Chicago. Always a Good Time

Almost every year we end up in Chicago the week after Thanksgiving. I have a lot of fun with the cameras. A bit of Chicago street photography.


RSNA McCormick Place

McCormick Place, Chicago's gargantuan expo complex, is one of the few place in the world large enough to host RSNA. When this group meets it's around 50,000 people. In addition, high tech medical equipment vendors are demonstrating and selling their latest and greatest medical imaging devices. My husband is a radiologist so we're here almost every year. He gets me a family pass to attend. I roam around looking at amazing machines about which I know very little. Still fascinating and the cameras love it.  

Progress...I Guess

I guess it's in the name of improvements. Looks like destruction to me. Fun to photograph around giant machinery,

A Rare Sight for Some!

Some of you may not know what this is because...we’ll, just because. I know that many of you have never actually seen an empty parking structure. You’re too “busy” sleeping in. As a public service to you, here you go. You haven’t missed a thing! 


Tin Man

When we were kids we used to play kick-the-can for hours...kinda like the "alleged adults" in Washington do today except we were kids! When I saw this at a campsite in Michigan I politely asked the campers if I could take a shot of it. "Sure. Please do!" If they had known how difficult it was to control my childhood impulse to kick this thing! Now approaching my mid-sixties, that might not have ended well for me. 


Photo Bombed!

Photo bombed by a stinkbug while playing with the macro lens in the backyard. This could be the ultimate insult.

A Walk Around Our City

A few images from a stroll around South Bend on a quiet Sunday morning. See more in the growing DTSB gallery.

The Great American Eclipse of 2017

The eclipse is history. I had a long, hot, hot day out on a beautiful farm in Christian County, Western Kentucky. I was well prepared so it was all good. I met and spoke with interesting people. Made some new friends. Several with just their iPhones asked if I'd send them a few images. Absolutely. Happy to. In fact, that's already done.

The long wait was over. It started. Spectacular! Awesome! Breathtaking! Magnificent! Wondrous! A phenomenon-extravaganza like nothing else in nature! And then it was over.

Then began the arduous task of getting out into the incredible traffic, being patient, kind to other drivers. Several of us who kept creeping along together began conversations through our car windows. Thunderstorms brought that to an end. That's probably a good thing. Texting is probably only slightly more dangerous. After about four hours and only having gone about 20 miles, I began to wonder if it had been worth it. The traffic was epic! And by epic, I mean a seemingly endless, bumper-to-bumper mass of men and machines. I AM WELL AWARE THAT THERE WERE LADIES AND KIDS TOO SO DON'T GO ALL CRAZY ON ME! It was a common site to see a man and his sons facing away from the traffic taking care of necessary, normal functions. Other amazing men were seen shrouding their girlfriends, wives and daughters with blankets as they accomplished similar tasks. There weren't any options. It must be awful to be a lady in those situations.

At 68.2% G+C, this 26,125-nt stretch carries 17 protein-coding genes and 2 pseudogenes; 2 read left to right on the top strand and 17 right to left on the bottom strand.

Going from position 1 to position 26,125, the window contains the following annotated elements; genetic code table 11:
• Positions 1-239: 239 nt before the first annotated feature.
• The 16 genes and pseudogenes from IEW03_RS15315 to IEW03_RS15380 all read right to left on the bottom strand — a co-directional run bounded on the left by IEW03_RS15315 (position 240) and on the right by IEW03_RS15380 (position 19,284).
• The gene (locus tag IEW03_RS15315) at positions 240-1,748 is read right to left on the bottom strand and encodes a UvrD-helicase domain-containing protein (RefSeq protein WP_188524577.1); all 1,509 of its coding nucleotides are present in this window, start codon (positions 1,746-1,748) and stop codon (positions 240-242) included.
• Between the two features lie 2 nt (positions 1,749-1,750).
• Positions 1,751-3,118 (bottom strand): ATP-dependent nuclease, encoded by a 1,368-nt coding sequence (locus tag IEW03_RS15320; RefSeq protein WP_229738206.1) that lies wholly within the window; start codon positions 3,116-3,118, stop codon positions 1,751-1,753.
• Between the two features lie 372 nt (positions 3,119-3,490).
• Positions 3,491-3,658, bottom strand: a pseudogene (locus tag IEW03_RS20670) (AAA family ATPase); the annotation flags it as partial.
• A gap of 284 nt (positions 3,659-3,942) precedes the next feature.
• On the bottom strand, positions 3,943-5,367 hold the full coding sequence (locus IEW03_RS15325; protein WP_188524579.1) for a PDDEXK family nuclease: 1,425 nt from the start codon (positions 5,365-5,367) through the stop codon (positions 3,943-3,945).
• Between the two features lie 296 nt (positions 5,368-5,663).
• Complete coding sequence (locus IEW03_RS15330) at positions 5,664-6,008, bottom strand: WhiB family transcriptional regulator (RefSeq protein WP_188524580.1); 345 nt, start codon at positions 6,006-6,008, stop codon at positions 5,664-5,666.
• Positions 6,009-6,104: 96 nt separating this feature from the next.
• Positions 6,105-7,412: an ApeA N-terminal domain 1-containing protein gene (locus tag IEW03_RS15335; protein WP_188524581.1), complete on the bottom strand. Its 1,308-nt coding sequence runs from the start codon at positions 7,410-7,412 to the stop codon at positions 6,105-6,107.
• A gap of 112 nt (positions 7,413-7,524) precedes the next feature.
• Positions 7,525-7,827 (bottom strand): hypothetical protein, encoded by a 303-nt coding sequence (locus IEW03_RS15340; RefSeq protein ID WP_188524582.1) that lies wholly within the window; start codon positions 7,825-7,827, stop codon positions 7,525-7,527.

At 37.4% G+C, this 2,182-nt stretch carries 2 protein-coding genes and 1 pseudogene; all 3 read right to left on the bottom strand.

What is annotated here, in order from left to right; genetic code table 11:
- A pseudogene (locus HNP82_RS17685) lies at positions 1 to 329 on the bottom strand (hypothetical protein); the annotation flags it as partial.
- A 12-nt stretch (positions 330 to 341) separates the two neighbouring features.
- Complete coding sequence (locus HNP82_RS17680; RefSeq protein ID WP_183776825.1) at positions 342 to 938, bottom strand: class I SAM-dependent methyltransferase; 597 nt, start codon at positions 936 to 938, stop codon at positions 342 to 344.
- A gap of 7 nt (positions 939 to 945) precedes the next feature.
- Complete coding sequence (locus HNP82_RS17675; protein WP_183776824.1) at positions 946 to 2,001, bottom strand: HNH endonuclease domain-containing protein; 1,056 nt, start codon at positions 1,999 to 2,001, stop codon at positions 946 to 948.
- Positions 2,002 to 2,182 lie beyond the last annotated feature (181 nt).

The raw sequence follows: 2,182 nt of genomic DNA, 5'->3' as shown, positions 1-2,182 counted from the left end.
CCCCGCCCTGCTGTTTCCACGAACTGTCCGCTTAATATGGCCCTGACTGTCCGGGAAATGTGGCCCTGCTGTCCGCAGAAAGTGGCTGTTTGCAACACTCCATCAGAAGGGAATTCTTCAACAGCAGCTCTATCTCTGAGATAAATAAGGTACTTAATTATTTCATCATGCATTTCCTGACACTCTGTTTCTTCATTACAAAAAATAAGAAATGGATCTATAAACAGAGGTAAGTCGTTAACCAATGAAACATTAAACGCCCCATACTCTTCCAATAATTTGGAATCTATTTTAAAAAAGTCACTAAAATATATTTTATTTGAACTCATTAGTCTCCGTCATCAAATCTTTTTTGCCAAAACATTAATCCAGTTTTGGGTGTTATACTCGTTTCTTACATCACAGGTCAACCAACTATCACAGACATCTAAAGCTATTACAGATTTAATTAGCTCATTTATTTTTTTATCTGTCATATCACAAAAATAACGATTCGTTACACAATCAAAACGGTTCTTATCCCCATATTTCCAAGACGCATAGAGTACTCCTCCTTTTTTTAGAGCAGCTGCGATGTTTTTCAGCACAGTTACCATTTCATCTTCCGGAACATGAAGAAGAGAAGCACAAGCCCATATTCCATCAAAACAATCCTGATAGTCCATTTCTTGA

When I finally got home a few hours ago and began going through my images it became obvious. Absolutely worth it! ABSOLUTELY! I'm working on more but these tell the story of the Great American Eclipse of 2017...the way I saw it. Actually the way my Fujifilm X-T2 saw it. "How do I love the, Fuji. Let me count the ways!"

I decided to use a more traditional astro-filter (orange) before totality and then switched to a less common, white-light filter after totality. You'll see the full sun (orange) before the big show started and end with the full sun (white) after it was all over.  I've been doing photography many decades but never this. I knew getting partial eclipse images would not be a problem because I've been practicing shooting the sun for several weeks. What I was intent on trying to get (OK, I was stressed. I wasn't sweating because of the heat...OK, that too.) was Bailey's Beads (just before totality) the corona and sun-flares during totality and the Diamond Ring at the very end of totality. I don't generally pat myself on the back but I was way more successful than I had imagined. I am thrilled with the results. I freaking nailed it! Hope you enjoy.

Artbeat - Downtown South Bend

It was a beautiful day to be downtown South Bend (DTSB). The main streets were blocked off, turned into a pedestrian-only area and lined with all sorts of vendors. Each was peddling their latest art, crafts, information, food. Some were interactive, creating on-the-spot opportunities to unleash your creativity or watch an artisan do thier thing. More in the growing DTSB Gallery. 

Eclipse Practice

Even though I've been using a camera for 5 decades, this eclipse thing has me really tied in knots. I've never tried my hand at anything like this. It's not simple to have a redo so I'm practicing. Not too worried about the partial eclipse shots. I want the "holy grail" shots. Intend to be ready! A little overcast on the last one but still pretty cool.

National Railroad Museum

Spent several hours at this cool museum in Green Bay, WI. I'm not much of a train junkie but my cameras loved this place and I had a great time. You can not only walk around the giant machines but you can roam through the inside. If you're in the area, it's worth a stop, especially if you have kids. More in my planes, trains and automobiles gallery.